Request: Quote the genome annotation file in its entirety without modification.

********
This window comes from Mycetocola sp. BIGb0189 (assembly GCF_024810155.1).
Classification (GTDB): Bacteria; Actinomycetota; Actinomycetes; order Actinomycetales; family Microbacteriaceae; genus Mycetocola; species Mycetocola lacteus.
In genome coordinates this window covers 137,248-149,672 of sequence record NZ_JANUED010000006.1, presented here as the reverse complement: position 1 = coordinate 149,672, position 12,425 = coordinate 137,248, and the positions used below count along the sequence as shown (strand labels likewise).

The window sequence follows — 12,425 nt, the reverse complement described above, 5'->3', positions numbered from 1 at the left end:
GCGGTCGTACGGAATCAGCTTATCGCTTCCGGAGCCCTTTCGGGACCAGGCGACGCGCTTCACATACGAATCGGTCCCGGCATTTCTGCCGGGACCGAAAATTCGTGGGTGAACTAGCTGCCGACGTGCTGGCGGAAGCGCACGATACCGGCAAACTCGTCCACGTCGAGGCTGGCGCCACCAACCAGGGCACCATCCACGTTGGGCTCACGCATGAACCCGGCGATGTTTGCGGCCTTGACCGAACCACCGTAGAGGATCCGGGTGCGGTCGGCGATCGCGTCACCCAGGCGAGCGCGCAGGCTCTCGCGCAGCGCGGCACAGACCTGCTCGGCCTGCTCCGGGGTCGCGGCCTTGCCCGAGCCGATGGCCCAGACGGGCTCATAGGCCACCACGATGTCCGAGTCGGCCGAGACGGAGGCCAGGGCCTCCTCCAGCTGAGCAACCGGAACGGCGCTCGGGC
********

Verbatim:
This window comes from Mycetocola sp. BIGb0189 (assembly GCF_024810155.1).
Classification (GTDB): Bacteria; Actinomycetota; Actinomycetes; order Actinomycetales; family Microbacteriaceae; genus Mycetocola; species Mycetocola lacteus.
In genome coordinates this window covers 137,248-149,672 of sequence record NZ_JANUED010000006.1, presented here as the reverse complement: position 1 = coordinate 149,672, position 12,425 = coordinate 137,248, and the positions used below count along the sequence as shown (strand labels likewise).

The window sequence follows — 12,425 nt, the reverse complement described above, 5'->3', positions numbered from 1 at the left end:
GCGGTCGTACGGAATCAGCTTATCGCTTCCGGAGCCCTTTCGGGACCAGGCGACGCGCTTCACATACGAATCGGTCCCGGCATTTCTGCCGGGACCGAAAATTCGTGGGTGAACTAGCTGCCGACGTGCTGGCGGAAGCGCACGATACCGGCAAACTCGTCCACGTCGAGGCTGGCGCCACCAACCAGGGCACCATCCACGTTGGGCTCACGCATGAACCCGGCGATGTTTGCGGCCTTGACCGAACCACCGTAGAGGATCCGGGTGCGGTCGGCGATCGCGTCACCCAGGCGAGCGCGCAGGCTCTCGCGCAGCGCGGCACAGACCTGCTCGGCCTGCTCCGGGGTCGCGGCCTTGCCCGAGCCGATGGCCCAGACGGGCTCATAGGCCACCACGATGTCCGAGTCGGCCGAGACGGAGGCCAGGGCCTCCTCCAGCTGAGCAACCGGAACGGCGCTCGGGC